Document Type

Student Research Paper


Summer 2022

Academic Department


Faculty Advisor(s)

Dr. Elizabeth Dalton


The use of e-cigarettes has become a popular replacement for traditional cigarettes since they were first introduced to the market in 2006. Evolution of these customizable devices has provided young adults with a plethora of different ways to vape nicotine. Although e-cigarettes are increasingly widely used, little research has been conducted to learn about factors that motivate and maintain usage of these devices at the intersection of affect, stress, and overall mood. The current study utilizes ecological momentary assessment (EMA) as a way to collect information in the moment, representative of daily life. In the study, 25 participants responded to a baseline survey and four daily surveys over the course of a 2-week period, providing information about their vaping behaviors. Results indicated that vaping prior to the daily survey prompt was associated with reduced negative affect (within-subjects b = -0.03, p = 0.04; between-subjects b = -0.17, p < .001) and enhanced positive affect (within-subjects b = 0.05, p = 0.004; between-subjects b = 0.13, p < .001), and that experiencing beneficial changes to affect as a result of vaping at one daily survey predicted likelihood of vaping at the next (positive affect between-subjects b = 0.15, p = 0.02; negative affect between-subjects b = -0.4, p < .001). Contrary to study hypotheses, participants’ beliefs about the positive and negative consequences of vaping at baseline were generally not associated with daily vaping behavior. Participants’ baseline belief that vaping provides negative affect reduction was associated with their change in negative affect following vaping in the daily surveys (b = -0.16, p = 0.04). This study is among the first to use EMA to examine vaping behaviors in-vivo and demonstrates that participants’ affective responses to vaping indeed influence their continued usage. These findings have implications for interventions aimed at curbing young adults’ e-cigarette consumption.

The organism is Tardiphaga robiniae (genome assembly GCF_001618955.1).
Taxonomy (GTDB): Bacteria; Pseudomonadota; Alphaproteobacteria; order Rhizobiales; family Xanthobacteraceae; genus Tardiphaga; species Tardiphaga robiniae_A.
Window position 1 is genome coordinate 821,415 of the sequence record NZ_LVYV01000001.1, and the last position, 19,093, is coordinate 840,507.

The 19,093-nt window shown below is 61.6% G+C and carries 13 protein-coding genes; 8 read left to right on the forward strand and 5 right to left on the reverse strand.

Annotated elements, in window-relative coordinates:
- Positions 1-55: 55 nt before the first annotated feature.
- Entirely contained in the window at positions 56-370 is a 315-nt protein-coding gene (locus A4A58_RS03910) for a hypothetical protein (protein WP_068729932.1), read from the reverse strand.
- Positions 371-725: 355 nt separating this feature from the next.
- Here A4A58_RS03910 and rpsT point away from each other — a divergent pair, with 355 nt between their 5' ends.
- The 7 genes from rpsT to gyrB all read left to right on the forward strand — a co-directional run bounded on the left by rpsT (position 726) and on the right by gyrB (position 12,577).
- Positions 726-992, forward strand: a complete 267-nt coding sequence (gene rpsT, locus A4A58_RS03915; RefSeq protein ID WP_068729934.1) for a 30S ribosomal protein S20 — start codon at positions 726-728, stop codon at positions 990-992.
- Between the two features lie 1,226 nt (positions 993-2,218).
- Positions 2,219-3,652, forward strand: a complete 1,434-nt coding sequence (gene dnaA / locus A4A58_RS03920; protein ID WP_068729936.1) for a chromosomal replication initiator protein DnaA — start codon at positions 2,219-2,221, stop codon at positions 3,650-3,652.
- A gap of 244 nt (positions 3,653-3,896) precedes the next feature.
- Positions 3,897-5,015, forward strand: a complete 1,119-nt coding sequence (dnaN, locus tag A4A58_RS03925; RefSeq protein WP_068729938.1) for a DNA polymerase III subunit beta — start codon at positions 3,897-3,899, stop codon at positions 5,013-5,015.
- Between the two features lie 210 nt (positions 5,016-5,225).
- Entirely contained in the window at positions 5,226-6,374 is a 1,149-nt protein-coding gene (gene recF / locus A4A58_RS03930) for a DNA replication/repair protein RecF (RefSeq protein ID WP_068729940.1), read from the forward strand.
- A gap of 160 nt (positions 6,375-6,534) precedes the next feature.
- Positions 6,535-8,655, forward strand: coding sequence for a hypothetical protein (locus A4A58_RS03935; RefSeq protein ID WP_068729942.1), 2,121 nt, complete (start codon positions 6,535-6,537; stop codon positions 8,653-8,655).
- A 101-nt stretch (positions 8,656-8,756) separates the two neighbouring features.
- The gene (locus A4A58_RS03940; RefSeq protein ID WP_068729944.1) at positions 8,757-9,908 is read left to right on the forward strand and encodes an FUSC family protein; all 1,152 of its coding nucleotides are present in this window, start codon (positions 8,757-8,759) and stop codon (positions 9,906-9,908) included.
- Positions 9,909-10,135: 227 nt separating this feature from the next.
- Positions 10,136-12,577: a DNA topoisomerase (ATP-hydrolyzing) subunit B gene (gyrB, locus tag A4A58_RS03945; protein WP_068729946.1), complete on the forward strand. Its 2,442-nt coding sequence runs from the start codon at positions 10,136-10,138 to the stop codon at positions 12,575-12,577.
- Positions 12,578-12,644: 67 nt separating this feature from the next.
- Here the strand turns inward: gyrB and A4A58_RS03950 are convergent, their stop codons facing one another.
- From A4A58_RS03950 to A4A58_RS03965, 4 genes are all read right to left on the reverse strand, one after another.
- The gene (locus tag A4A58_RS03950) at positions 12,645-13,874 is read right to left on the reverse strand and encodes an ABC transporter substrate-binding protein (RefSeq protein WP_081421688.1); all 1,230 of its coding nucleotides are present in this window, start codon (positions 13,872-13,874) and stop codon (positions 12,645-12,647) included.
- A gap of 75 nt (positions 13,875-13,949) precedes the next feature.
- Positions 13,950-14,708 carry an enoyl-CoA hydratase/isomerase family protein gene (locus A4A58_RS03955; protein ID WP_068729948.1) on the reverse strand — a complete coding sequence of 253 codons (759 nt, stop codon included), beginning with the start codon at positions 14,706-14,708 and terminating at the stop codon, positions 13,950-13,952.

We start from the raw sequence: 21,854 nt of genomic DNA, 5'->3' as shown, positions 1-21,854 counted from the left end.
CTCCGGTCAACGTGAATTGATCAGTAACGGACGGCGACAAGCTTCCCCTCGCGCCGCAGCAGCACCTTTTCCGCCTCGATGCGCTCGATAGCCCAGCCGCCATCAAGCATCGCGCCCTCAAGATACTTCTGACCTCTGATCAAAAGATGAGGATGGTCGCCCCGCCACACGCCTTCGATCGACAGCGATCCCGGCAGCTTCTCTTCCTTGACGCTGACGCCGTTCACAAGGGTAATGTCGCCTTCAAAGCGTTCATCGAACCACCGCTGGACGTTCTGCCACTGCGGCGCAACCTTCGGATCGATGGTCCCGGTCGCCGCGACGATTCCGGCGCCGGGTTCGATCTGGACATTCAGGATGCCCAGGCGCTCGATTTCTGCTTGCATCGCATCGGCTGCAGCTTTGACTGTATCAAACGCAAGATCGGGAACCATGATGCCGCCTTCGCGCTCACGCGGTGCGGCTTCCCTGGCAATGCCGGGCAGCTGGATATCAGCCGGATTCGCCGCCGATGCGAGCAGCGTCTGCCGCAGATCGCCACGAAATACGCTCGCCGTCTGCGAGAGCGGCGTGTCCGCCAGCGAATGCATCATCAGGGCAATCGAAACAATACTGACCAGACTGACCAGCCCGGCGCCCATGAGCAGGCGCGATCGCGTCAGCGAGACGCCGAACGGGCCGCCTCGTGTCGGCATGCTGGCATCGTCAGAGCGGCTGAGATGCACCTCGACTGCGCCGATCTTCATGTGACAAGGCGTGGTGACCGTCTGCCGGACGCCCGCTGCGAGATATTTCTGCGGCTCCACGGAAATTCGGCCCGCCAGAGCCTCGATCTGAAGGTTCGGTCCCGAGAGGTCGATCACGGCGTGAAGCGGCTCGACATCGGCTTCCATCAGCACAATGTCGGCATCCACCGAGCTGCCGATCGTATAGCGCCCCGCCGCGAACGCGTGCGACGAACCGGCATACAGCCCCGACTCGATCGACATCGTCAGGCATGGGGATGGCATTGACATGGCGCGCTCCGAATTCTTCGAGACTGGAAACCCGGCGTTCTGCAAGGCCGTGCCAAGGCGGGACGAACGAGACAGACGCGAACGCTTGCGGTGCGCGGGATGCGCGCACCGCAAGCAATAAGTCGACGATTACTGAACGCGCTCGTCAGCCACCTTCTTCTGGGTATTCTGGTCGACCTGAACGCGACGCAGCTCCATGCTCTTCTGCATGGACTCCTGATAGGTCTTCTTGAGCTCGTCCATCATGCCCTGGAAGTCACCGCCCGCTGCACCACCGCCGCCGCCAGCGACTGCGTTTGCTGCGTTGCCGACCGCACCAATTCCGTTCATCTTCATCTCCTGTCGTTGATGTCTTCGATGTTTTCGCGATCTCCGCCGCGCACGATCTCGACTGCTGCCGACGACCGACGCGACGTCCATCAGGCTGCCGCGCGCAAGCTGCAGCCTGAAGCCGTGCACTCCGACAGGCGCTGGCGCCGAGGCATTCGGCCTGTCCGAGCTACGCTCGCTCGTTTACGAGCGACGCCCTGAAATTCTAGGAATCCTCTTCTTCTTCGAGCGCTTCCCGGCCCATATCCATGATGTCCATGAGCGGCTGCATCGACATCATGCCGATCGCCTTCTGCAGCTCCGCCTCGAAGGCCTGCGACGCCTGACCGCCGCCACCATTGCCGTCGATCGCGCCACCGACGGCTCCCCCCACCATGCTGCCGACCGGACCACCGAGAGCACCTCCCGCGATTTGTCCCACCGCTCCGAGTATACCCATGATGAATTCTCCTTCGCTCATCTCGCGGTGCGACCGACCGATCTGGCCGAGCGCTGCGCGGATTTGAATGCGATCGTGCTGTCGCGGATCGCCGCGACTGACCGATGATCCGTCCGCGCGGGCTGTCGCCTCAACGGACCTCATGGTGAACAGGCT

Scholarship, Creative Arts, and Research Project (SCARP)

Included in

Psychology Commons



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